Everyone does things differently, and this is especially true for learning styles.
When approaching study, some people may create flashcards and quiz their friends. Others might be found furiously re-writing textbook chapters, re-watching lecture recordings on fast forward, or even creating rhymes to remember the information. While all of these are valid styles of learning, some may work better for you than others; a size four shoe is not going to be very comfortable on a size seven foot.
The VARK model
Over the years, scientists and psychologists have developed a number of different learning styles to better understand the ways that people learn. One of the most popular theories is the VARK model, which identifies four primary learning styles – visual, auditory, read/write, and kinaesthetic.
These learning styles cater to different sets of characteristics, preferences, and attention-spans. Where people with a visual learning style can be found watching videos or colour coding notes and flow charts, those with a kinaesthetic learning style might learn best when moving, tapping their pens on desks, or engaging in hands-on exercises.
EPIC Assist (EPIC) has prepared a helpful guide to the VARK model to help you understand what your learning style is and how you may learn best.
Visual learning style
People with a visual learning style prefer to visualise information and the relationships between ideas. They learn by seeing; colour, diagrams, flow charts, and pictures – this is their medium.
If you find yourself gazing around for something to watch or look at when you become bored, you may be a visual learner. Many visual learners find spoken direction hard to remember or concentrate on. Accompanying audio with visual material, such as a video or presentation, is a great way to learn and stay engaged.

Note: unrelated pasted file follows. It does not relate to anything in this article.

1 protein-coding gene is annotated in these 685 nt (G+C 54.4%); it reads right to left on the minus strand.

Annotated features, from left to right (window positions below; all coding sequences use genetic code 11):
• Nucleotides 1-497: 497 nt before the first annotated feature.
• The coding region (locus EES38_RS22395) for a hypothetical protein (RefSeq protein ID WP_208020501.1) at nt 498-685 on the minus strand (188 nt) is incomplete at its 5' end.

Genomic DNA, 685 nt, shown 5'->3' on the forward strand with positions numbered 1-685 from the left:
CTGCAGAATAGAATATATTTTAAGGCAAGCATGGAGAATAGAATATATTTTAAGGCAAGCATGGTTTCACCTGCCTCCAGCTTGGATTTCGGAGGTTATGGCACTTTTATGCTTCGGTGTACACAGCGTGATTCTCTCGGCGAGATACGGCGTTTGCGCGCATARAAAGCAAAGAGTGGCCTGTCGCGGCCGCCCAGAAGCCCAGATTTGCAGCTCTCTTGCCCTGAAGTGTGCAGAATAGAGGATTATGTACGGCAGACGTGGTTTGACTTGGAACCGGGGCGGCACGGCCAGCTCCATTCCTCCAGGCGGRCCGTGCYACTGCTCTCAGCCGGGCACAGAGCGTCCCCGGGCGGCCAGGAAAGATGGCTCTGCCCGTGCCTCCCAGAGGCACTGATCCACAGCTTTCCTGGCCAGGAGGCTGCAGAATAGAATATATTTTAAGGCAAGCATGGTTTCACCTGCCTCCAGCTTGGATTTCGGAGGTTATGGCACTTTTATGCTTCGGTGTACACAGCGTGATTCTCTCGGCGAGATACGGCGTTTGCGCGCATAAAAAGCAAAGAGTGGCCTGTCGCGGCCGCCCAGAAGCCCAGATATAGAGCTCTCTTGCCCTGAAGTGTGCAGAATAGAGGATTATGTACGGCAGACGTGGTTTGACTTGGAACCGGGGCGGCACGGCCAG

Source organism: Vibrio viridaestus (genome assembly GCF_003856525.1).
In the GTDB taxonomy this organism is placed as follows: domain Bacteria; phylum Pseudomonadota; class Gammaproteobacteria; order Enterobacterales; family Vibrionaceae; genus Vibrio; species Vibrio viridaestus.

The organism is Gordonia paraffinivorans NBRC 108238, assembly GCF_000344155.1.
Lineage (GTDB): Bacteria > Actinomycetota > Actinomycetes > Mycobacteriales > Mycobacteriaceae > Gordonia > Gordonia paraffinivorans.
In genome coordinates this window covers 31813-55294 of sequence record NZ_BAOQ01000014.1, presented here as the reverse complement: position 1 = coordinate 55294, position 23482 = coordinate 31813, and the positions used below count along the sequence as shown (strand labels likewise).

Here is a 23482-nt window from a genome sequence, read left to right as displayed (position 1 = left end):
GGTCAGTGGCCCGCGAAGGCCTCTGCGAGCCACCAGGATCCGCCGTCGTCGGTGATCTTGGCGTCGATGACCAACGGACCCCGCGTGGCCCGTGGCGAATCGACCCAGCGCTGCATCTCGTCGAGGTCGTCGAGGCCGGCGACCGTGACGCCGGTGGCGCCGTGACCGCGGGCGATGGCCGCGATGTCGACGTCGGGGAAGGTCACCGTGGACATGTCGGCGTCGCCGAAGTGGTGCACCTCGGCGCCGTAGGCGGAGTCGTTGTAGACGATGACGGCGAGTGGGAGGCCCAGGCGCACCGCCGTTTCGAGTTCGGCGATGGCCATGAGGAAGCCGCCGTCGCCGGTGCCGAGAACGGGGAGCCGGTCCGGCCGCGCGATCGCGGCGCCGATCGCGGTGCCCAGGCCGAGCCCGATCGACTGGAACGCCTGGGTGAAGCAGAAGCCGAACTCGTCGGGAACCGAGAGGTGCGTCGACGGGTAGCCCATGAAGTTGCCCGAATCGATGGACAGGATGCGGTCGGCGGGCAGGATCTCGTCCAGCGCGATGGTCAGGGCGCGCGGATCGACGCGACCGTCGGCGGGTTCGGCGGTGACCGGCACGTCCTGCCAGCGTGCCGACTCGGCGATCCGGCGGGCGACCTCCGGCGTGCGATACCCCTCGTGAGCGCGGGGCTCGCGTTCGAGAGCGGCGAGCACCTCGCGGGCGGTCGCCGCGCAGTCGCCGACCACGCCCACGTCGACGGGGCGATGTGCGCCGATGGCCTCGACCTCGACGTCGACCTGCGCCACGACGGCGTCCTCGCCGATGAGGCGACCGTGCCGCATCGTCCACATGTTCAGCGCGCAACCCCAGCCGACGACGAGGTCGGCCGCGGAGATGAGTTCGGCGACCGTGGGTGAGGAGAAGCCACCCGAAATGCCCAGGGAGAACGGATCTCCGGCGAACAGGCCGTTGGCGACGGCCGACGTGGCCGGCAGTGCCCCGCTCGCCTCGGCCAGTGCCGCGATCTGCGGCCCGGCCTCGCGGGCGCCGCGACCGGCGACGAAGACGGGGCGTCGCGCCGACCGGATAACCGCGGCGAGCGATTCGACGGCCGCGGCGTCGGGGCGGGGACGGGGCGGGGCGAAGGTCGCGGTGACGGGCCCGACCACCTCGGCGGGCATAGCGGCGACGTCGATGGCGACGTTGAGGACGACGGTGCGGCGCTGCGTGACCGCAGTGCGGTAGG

Auditory learning style
Auditory learners prefer to hear information rather than seeing or reading it. They can often be found reciting or chanting information out loud to help them remember it. This style of learning is best supported through open group discussions that offer the opportunity to discuss new ideas and activities.
If you are an auditory learner, you likely have a knack for talking slowly and presenting. You probably love music and are good at remembering conversations and the words to songs. Many auditory learners find outside noise a large distraction. You may find yourself listening to other people’s conversations and eavesdropping instead of working.
Read/write learning style
Read/write learners are strongest when they are interacting with text. It is most productive for them to read along with presentations and even complete written quizzes – this offers them the opportunity to write down what they have learnt.
If you love to read and are big on scribing detailed written notes, you may be a read/write learner. Many read/write learners find diagrams and disorganised presentations overwhelming and difficult to follow. In this learning style, it can be powerful to translate visual information into written text through annotations.
Kinaesthetic learning style
People with a kinaesthetic learning style are hands-on students who learn best by doing and experiencing. If you’re a kinaesthetic learner, you may thrive in active exercises and prefer to move, build, touch, and do the task for yourself, rather than listening and watching.
If you find yourself fidgeting and itching to stand up and try things, it might be a clue that you’re best suited to a kinaesthetic style of learning. Kinaesthetic learners often find it difficult to sit still and pay attention to long lectures. Words, sounds, and pictures may blur together and become a jumbled mess within your brain without physical reinforcement.
Multimodal learning style
Do you think you have characteristics from more than one learning style? You may be a multimodal learner. There’s no rule that says you must follow a single learning style to the tee. Experiment and find out what learning style tips and techniques work best for you in different environments.